Managers and politicians behind bars, and record fines: Brazil's judiciary is cleaning house in the Odebrecht scandal. Attorneys general from 15 countries have met for an international anti-corruption summit.
Was Brazil's judiciary inspired by Marx's "Communist Manifesto"? "Prosecutors of the world, unite!" – this could well have been prosecutors' motto when they invited counterparts from 15 countries to meet in Brasilia. The result of their two-day summit, which ended last Friday, was that state prosecutors from Latin America, Africa and Europe will now be working in unison to delve deeper into "Lava Jato" (Operation Car Wash), the largest corruption scandal in Brazilian history.
Praise from Transparency International
Not only the summit, but also the successful year-long fight that Brazil's judiciary has been waging against corruption, is garnering worldwide attention. "The country that exported corruption is now exporting the fight against corruption," lauded José Carlos Ugaz, chairman of the NGO Transparency International.
In a recent article in the Brazilian newspaper "O Globo," the former public prosecutor from Peru wrote: "Had it not been for the investigative work of Brazilian public prosecutors and the publishing of their findings by the US Department of Justice, investigations in other countries would not have been able to get underway."
According to media reports, some of the other countries whose governments were involved in the scandal surrounding the Brazilian construction company Odebrecht are Angola, Argentina, Brazil, Colombia, the Dominican Republic, Ecuador, Guatemala, Mexico, Mozambique, Panama, Peru and Venezuela. Antigua and Barbuda, Chile, El Salvador and Portugal are also under suspicion.
The prosecutors from Brazil, America, Africa and Europe met in Brasilia, Brazil, Thursday, Feb. 16, 2017
'Premiums' for middlemen
The focus of the investigation, which began three years ago, centers on bribe payments made by Odebrecht. The bribes to secure government contracts were made under the motto "first collect, then distribute." The model allowed Odebrecht to grossly overcharge for the building of streets, power plants and soccer stadiums, and then use a portion of the extra profits to give kickbacks to those who facilitated the contracts.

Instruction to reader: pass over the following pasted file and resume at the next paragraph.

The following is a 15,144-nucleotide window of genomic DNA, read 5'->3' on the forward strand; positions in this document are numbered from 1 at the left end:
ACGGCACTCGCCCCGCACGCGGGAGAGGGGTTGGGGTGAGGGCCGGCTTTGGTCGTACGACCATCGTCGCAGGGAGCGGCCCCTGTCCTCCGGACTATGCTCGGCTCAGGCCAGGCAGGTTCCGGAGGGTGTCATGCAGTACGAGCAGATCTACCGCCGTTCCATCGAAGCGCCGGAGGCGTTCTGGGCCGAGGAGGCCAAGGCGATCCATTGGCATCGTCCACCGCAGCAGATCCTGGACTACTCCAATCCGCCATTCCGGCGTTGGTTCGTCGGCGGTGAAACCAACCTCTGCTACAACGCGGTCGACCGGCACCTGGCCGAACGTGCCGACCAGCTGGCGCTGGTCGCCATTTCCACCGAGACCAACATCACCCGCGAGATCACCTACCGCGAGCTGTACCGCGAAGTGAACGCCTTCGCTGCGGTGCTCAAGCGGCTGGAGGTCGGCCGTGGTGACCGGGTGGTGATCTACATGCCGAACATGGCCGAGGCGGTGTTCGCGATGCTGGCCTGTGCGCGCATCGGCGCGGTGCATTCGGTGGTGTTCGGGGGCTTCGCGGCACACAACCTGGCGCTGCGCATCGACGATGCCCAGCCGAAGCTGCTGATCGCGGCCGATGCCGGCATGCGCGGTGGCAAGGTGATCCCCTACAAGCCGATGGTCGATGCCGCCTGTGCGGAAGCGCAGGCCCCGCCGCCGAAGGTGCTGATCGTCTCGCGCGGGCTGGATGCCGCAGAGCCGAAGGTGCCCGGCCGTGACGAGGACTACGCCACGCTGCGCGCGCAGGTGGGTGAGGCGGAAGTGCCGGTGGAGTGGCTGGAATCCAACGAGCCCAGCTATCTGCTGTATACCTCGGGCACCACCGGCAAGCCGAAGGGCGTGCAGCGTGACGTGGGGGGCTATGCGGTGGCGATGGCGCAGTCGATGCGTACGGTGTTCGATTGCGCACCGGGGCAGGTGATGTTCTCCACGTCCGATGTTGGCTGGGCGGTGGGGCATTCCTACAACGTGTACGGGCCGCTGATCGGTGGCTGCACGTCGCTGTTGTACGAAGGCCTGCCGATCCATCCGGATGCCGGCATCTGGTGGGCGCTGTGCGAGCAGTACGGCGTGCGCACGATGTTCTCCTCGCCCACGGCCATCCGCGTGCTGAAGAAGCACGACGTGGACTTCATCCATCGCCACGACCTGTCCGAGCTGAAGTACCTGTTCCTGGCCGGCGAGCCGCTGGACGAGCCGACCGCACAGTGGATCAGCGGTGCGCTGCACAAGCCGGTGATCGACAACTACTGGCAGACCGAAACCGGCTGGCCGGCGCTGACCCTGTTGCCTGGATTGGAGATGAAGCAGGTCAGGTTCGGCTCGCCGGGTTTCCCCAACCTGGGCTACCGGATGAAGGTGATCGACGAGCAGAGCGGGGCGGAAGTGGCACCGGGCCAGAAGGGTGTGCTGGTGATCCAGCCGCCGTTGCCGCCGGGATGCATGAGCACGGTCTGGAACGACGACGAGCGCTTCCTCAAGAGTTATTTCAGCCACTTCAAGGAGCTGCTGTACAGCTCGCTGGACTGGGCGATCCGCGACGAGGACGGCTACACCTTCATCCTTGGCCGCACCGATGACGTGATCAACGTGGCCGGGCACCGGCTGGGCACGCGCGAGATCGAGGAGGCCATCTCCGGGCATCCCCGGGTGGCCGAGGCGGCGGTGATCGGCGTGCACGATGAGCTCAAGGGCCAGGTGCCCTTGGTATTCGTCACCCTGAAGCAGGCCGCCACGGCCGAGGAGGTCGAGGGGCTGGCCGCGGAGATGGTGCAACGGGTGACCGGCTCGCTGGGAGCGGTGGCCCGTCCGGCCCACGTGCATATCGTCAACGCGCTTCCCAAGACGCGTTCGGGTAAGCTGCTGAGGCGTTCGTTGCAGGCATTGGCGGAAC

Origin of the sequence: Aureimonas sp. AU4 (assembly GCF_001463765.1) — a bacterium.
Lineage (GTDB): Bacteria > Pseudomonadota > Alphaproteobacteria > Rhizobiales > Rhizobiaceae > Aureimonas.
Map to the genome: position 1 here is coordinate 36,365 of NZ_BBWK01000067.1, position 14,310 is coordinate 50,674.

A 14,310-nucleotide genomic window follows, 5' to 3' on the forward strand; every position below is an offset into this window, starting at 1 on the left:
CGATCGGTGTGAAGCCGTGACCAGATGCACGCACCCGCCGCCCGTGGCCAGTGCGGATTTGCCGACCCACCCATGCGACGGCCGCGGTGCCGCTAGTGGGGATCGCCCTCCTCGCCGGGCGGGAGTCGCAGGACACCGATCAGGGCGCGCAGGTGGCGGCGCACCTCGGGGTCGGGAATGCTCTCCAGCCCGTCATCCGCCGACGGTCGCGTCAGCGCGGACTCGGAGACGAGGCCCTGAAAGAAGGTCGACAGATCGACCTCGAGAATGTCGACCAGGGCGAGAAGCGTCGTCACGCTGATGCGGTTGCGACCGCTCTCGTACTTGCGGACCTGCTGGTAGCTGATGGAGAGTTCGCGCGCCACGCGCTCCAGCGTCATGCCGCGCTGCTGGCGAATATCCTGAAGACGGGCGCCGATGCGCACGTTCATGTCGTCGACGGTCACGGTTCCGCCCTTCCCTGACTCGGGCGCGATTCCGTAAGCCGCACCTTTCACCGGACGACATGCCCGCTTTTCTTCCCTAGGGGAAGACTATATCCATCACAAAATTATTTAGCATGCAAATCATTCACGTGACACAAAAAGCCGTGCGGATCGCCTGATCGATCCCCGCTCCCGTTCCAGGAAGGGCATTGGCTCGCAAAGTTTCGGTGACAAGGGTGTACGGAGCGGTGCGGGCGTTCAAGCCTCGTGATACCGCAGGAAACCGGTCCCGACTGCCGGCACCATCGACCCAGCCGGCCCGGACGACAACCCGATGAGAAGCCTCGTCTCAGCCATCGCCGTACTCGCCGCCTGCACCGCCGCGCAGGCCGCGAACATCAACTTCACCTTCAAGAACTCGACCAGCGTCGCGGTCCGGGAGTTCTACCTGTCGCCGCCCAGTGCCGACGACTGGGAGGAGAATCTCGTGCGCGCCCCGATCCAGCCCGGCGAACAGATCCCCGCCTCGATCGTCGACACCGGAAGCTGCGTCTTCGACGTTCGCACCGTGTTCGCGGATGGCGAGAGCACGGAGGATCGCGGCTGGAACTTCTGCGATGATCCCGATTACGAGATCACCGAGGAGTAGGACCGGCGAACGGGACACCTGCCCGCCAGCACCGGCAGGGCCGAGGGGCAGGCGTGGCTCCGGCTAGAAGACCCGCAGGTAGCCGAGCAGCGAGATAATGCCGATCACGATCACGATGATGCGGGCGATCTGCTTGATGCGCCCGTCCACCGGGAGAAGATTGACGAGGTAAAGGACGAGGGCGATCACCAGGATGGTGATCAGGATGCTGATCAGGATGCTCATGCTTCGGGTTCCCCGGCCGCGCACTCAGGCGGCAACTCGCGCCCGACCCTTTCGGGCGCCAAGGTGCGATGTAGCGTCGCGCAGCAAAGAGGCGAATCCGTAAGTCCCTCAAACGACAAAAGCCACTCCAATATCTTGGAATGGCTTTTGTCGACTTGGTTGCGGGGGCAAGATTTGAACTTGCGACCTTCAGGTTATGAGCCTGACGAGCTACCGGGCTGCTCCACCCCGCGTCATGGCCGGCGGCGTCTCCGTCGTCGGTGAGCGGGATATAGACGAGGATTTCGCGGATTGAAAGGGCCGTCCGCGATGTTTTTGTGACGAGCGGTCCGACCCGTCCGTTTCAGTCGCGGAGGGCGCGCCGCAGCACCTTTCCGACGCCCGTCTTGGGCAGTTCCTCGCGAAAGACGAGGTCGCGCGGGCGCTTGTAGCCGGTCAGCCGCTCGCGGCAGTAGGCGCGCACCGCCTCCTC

Brazil's judiciary has made 138 requests for administrative assistance to 33 countries since their investigation into Operation Car Wash began. It has also completed 28 treaties on the forwarding of investigative findings with 18 countries. The result is that some 1.8 billion euros (US$1.9 billion) have poured back into public coffers, and 25 billion euros (US$26.5 billion) in fines have been imposed.
Beware Car Wash!
Although it may seem odd in light of all the corruption scandals enveloping Brazil and the rest of Latin America, the public prosecutors who met in Brasilia on Thursday and Friday see themselves as the vanguard in the fight against international money laundering and corruption.
A joint statement released by attorneys general from 11 countries read: "In accordance with the United Nations Convention against Corruption, we call for the establishment of joint investigative teams to combat corruption in the case of Lava Jato and Odebrecht. We exhort citizens to support prosecution authorities in their fight against corruption."
Heads of state running out of explanations
According to media reports, some 188 people have been arrested and 120 of the accused have been jailed in the course of the judicial operation. The most prominent offender so far has been Odebrecht President Marcelo Odebrecht. He was arrested in June 2015 and subsequently sentenced to 19 years and four months in jail. His sentence was cut to ten years after he and other company directors agreed to cooperate with investigators.
More than 200 politicians across Latin America are belived to have been involved in the Odebrecht scandal. Among them is former Brazilian President Luiz Ignácio Lula, as well as his current successor, Michel Temer. According to the US Department of Justice, Odebrecht middlemen also paid the government of former Argentine President Cristina Kirchner more than $35 million.
In Peru, the former governments of Alejandro Toledo (2001-2006), Alan García (2006-2011) and Ollanta Humala (2011-2016) are all under suspicion of having taken bribes. In Venezuela, Odebrecht is accused of having given more than $3 million to the election campaigns of former President Hugo Chavez and his successor Nicolas Maduro. Most recently, Colombian President Juan Manuel Santos has come under suspicion.
Can it really be that Brazil's judiciary, long thought to be slow and inefficient, is now putting the fear of God into corrupt politicians and managers? Transparency International boss José Ugaz, is convinced that Brazil's prosecutors have opened up a new chapter in the fight against corruption at their two-day investigators' summit in Brasilia.
"Until now, joint investigative teams were virtually nonexistent in Latin America. Not only will they help in the case of 'Lava Jato,' they will also help other investigations and generally improve overall communication between prosecutors," he says. "They are a model for future investigations into organized crime."